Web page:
The only real incident of note at last year's 'tea party' rallies on tax day, April 15, came when a passionate protester tossed a box of tea bags over the White House fence.
This year, things are looking a little dicier.
In towns large and small on Thursday, which is tax day, tea partyers are planning to march against big government – and the rhetoric is getting heated as counterdemonstrators mobilize. Some agents provocateurs say they’ll crash the tea parties, and the threat of fisticuffs and worse is hanging in the air.
Both sides have been fueled by the Internet's churning of partisan, even extreme, politics. One commenter, a tea-party supporter, recently warned of a looming "low-grade civil war.”
But evidence, political scientists say, shows that political conflict rarely erupts in the United States once protesters and counterprotesters are actually toe-to-toe. In fact, partisans meeting on the street – away from their keyboards, TVs, and radios – may have a moderating effect.
"Mainstream politics is sort of like listening to two lawyers arguing, while [political outsiders] sound more like two guys getting ready for a bar fight," says political scientist Charles Franklin at the University of Wisconsin in Madison. "If opposition rallies start showing up or infiltrating the tea party, you do run the risk of fisticuffs. But you might have the opposite effect: If we're face to face, I might not actually punch you in the nose."
Yet the tension is palpable.
Crashing the tea party
A group called Crash the Tea Party is recruiting activists from New Hampshire to California to infiltrate hundreds of planned tea-party events. It’s urging activists to hold up racist signs in order to paint the movement in a negative light.
Tea partyers say they'll bring video cameras to root out any imposters.
In North Carolina, a new state regulation bans flags and signs from being carried on poles. This means that tax protesters can wave objects only as big as the flags handed out at a Fourth of July parade. According to state officials, the rule was put into place last September to prevent ralliers from inadvertently injuring one another.
But others suspect that the measure is aimed at suppressing intentional violence. Raleigh’s News & Observer writes, "The ban comes as, elsewhere in the nation, demonstrations have become heated and raucous."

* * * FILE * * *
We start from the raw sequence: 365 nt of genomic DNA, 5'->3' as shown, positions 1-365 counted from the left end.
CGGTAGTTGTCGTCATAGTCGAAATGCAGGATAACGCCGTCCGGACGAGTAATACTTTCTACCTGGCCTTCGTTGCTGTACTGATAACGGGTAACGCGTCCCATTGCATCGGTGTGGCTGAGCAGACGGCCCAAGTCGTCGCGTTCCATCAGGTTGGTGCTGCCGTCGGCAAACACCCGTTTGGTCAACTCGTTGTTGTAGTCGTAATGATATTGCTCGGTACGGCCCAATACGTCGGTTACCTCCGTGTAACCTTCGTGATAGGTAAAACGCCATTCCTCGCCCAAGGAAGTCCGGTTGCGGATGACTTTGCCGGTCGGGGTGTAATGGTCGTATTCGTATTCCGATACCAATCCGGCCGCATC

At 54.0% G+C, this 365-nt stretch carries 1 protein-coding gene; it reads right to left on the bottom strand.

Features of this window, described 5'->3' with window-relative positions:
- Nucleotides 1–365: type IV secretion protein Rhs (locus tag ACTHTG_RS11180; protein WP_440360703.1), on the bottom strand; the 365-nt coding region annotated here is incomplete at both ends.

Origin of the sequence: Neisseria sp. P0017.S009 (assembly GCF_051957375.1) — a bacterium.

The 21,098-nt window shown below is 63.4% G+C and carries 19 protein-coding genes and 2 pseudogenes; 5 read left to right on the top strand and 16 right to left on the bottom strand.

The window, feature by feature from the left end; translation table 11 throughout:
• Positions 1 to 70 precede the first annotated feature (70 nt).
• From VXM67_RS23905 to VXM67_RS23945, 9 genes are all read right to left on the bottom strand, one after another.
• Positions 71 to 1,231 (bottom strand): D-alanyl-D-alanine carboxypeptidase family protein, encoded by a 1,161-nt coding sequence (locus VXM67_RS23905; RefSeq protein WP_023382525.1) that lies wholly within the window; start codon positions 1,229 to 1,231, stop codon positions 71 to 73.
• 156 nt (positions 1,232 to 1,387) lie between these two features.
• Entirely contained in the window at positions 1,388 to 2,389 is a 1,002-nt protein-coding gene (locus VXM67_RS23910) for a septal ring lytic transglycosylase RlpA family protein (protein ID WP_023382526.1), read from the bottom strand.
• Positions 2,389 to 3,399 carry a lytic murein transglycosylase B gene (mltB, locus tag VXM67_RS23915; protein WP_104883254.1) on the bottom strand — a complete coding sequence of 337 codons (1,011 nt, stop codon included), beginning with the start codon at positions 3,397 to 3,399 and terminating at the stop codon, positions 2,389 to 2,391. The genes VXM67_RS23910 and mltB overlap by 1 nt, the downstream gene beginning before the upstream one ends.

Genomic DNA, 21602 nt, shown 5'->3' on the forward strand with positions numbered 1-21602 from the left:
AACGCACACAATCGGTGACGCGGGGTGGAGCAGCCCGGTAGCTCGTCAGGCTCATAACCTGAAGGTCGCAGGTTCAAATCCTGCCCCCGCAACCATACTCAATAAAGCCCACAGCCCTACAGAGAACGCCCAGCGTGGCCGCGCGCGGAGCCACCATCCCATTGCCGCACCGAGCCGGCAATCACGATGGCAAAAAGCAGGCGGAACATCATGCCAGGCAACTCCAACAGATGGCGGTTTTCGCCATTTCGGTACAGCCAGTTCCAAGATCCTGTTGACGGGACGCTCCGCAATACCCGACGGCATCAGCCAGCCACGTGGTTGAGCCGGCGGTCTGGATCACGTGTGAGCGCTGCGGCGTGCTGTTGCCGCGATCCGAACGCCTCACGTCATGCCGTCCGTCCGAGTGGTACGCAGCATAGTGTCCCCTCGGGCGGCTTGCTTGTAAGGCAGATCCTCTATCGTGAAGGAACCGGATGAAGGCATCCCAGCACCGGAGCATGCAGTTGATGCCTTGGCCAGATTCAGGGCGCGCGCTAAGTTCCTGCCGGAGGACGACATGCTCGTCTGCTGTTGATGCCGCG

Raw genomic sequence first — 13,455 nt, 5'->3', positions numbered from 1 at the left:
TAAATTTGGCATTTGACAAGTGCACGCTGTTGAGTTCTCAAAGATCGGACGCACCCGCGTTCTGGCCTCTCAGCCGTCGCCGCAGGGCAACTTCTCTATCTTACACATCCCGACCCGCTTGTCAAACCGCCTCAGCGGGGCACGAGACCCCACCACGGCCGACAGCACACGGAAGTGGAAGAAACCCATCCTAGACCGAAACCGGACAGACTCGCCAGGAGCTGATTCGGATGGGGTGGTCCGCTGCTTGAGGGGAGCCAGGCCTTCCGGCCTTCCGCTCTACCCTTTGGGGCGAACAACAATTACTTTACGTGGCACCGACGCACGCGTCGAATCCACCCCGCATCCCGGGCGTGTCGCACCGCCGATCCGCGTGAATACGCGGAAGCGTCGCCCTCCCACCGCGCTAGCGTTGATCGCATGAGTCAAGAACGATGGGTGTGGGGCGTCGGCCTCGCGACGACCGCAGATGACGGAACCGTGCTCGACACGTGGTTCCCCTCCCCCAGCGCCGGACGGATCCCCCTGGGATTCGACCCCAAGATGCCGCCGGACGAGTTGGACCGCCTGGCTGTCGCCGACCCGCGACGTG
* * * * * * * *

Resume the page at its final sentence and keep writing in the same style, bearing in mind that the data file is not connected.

"It's sad our country has come to this," Laura Long, who applied for a permit for a tea-party rally on Thursday, told the N&O.
Reports from New Orleans that a couple attending the Southern Republican Leadership Conference in the city was beaten up for wearing Sarah Palin pins were wrong. But that didn't stop Internet commenters from sensing a looming battle.
"If i am attacked at a rally ... someone will end up in their grave.... ENOUGH IS ENOUGH!!!!!" writes a commenter at the conservative Gateway Pundit blog.
And the Sooner Tea Party group in Oklahoma made news this week when it announced it was getting help from legislators to start a state-sanctioned militia to protect residents from illegal federal encroachment and in anticipation of civil breakdown.
Then again, not all threats are rhetorical, as this street fight in Florida last year shows.
Liberal activists say tea partyers ratcheted up the threat when they began carrying guns to protests. The counterprotesters have also been motivated by the provocative signs and rude epithets allegedly hurled by some tea-party members.
On liberal blogs, the phrase "violent racist teabaggers" occurs time and again.
"I predict the ... teabaggers will defeat themselves, and take down the Repubs with them. Then again never underestimate the power of stupid people in large numbers," writes a commenter on the progressive Truthout site.
The impact of agents provocateurs
Ultimately, agents provocateurs seldom make an impact, says Mr. Franklin, who is co-founder of Pollster.com. He points to Rush Limbaugh's exhortations for conservatives to vote in Democratic primaries during the 2008 presidential election. Such votes were essentially a nonfactor.
"Ultimately, the way the progressives win against the tea party is more through mainstream political action and less through tricks at campaign rallies," he says.
At a tea-party rally Wednesday morning in Boston, featuring Ms. Palin, liberal activists waving pro-Obama posters were keen to provide counterweight to a tea-party movement that polls show is itself becoming more mainstream. But the passion never devolved to violence.
Scattered in small clumps throughout the crowd, tea-party opponents reported receiving mixed reactions from rally attendees, says the Monitor's Will Buchanan, who was on the scene. Obama supporter Annie Reed of Brookline, Mass., for one, said she was called at various points a "communist" and "America hater." Someone suggested that she move to Russia.
But for others, the rally was an opportunity for constructive political discourse. One man in the crowd engaged several tea partyers in a measured back-and-forth discussion about the definition of patriotism and what "real American" means.
As for displays of anger and rudeness, something the tea-party movement has been criticized for, liberals in Boston showed they can dish it out, too. Derogatory statements about Palin were in evidence on signs and T-shirts sported by the counterprotesters.